Monday, March 29, 2010

For May First

Gearing up for the May 1st immigrant rights mobilization, here are data to clarify the debate, from the Center for Economic and Policy Research:

• Immigrant workers come from Mexico (32%), the Philippines (4.9%),
India (4.9%), China (4.2%) and El Salvador (3.5%) -- top five

• Immigrant workers comprise 15% of the workforce and 13% of unionized workers

• Immigrant workers who are unionized earn about $5 more per hour than
non-unionized workers.

It's curious that the Philippines -- which is quite a distance from the US and with a smaller population -- should rank equal to India. I am surmising that the Western-style educational system, a product of colonialism, comprises part of the impetus for emigration. I have to check whether the gender ratio for the Philippines (65% female) holds true for the other countries.

Being a predominantly female population has its advantages and disadvantages. The push to build a women's network is there; but the vulnerability to a predator (and that has many meanings to me, including political; many entities profess to be pro-woman but actually work to bring women under patriarchal control) is also pronounced.

Building sisterhood is always a step forward but replicating feudal or nativist power hierarchies among women works against equality. Such hierarchies are usually patriarchal based. Hierarchies, to my mind, should only be based on skill, ability, knowledge and capacity for work, so they represent more of a structure of competence and wisdom than anything else.

The drive for women's emancipation has or should have the undercurrent of enabling women to engage with one another and with society on the basis of democratic equality. The drive for women's liberation builds on this internal emancipation and pushes forward to crush class and other structures that exploit and oppress women. Minus one or the other and everything backslides.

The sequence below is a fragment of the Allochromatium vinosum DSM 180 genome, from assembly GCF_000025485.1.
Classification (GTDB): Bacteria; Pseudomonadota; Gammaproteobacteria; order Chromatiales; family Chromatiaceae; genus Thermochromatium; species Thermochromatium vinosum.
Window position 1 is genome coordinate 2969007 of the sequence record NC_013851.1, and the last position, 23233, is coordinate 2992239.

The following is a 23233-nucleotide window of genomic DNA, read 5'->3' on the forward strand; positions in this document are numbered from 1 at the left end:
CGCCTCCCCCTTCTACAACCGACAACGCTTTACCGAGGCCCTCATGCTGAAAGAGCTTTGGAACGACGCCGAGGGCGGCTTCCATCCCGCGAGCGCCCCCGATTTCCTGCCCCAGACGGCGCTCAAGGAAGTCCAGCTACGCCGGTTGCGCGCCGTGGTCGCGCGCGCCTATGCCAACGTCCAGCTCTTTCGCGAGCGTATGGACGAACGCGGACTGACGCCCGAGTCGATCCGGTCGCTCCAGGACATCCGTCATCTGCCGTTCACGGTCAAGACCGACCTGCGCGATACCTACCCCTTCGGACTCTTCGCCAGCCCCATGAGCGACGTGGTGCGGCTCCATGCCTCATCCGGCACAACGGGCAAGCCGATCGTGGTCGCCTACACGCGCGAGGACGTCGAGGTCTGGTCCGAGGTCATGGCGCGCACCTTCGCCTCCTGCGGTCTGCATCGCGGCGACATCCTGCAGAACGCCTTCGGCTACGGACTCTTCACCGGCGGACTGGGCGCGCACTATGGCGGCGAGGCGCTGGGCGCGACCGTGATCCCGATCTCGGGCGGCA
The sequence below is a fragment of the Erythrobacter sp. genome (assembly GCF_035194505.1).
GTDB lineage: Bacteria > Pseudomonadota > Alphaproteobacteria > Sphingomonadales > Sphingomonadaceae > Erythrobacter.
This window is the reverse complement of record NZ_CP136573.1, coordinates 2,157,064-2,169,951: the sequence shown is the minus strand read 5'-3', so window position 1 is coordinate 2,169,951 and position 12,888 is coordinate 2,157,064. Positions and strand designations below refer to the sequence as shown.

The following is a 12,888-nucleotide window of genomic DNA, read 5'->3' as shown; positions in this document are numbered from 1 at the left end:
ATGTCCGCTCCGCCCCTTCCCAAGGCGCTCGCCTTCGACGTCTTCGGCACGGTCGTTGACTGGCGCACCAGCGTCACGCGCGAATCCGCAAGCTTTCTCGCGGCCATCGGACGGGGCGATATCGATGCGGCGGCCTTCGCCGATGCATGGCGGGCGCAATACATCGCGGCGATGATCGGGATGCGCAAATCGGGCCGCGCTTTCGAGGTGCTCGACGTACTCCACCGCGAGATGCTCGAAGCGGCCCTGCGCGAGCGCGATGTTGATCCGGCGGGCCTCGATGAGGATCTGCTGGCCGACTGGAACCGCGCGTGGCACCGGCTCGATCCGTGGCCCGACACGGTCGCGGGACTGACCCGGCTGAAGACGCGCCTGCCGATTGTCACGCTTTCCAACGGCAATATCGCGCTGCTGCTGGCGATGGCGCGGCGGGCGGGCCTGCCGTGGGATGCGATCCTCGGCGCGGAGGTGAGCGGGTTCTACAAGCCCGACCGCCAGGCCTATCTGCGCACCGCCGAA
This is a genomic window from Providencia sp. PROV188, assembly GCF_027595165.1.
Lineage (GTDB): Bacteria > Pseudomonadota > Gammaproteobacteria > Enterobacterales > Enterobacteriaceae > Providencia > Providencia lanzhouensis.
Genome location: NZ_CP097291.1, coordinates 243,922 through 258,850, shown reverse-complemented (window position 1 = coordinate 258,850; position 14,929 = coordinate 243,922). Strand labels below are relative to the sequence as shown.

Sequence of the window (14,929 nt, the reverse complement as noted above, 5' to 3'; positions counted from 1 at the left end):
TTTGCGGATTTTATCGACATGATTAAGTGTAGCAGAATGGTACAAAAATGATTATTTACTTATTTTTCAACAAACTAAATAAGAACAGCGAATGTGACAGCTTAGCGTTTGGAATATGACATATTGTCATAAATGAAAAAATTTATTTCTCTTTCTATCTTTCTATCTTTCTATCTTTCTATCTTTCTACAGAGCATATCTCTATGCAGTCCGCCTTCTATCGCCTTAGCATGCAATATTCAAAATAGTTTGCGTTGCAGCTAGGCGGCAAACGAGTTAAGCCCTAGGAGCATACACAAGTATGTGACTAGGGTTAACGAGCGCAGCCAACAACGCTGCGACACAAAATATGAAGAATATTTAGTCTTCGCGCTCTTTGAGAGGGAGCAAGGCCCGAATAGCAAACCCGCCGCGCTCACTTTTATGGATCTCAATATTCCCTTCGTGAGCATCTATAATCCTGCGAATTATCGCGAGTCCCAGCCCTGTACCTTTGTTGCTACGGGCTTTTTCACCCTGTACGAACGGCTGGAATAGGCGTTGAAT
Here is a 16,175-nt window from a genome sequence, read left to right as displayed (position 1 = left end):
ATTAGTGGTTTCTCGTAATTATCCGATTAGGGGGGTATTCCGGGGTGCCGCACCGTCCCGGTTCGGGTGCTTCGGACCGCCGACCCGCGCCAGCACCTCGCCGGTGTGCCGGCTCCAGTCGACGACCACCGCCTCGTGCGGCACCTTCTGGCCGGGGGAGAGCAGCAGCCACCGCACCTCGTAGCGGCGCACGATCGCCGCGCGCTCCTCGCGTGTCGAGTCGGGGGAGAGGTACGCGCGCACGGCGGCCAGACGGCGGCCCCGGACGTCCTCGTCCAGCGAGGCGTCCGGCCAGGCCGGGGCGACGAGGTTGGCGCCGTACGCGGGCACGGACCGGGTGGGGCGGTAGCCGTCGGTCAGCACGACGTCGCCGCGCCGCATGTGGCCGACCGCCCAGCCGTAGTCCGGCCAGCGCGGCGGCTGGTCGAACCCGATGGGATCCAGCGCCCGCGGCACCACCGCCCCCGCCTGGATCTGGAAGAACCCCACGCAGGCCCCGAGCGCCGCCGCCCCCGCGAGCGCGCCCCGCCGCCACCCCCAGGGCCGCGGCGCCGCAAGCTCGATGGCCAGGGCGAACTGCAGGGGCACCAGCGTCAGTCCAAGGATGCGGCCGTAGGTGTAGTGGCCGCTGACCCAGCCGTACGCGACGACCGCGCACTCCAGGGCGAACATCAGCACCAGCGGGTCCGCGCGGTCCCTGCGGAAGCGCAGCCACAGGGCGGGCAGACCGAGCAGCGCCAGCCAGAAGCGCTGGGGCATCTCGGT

My two cents for this month. -- ##


Anonymous said...

Thank goodness it wasn't set for April 1st. Can you imagine the April Fool's jokes?

Merci said...

I am glad to come across this blog post, Ninotchka. I am pondering on the relevance of the Philippines' being the first Asian country to claim its own Country Action Plan on UNSCR 1325, the UN Security Country Council Resolution on Women, Peace and Security which calls on governments to give women bigger roles and more participation in peace building and peace keeping. Women from the elite groups have come forward to claim their roles. Grassroots women have been left out.

Unknown said...

First, consider that the UN is an assembly of government representatives. Second, consider the nature of the Philippine government - one of the landed gentry, bureaucrat capitalists and their proteges, the technocrati. Third, consider the role of imperialism and its weapons manufacturers. Fourth, consider the possibility of peace and security in such a highly stratified society as the Philippines. Personally, I think all talk of peace are deceptive in a society of such acute contradictions. And fifth, consider the inadequacy of the permeation of ideas about emancipation and liberation among women of the Philippines, as opposed to feudal subservience to authoritarianism. There you go.

Unknown said...

... all talk is deceptive... I must find a better software for this stuff.

Anonymous said...

Try actually working as a women's rights activist commenter #1...sometimes you wonder if every facking day is just April Fools and you're the only who wasn't in on it....sometimes....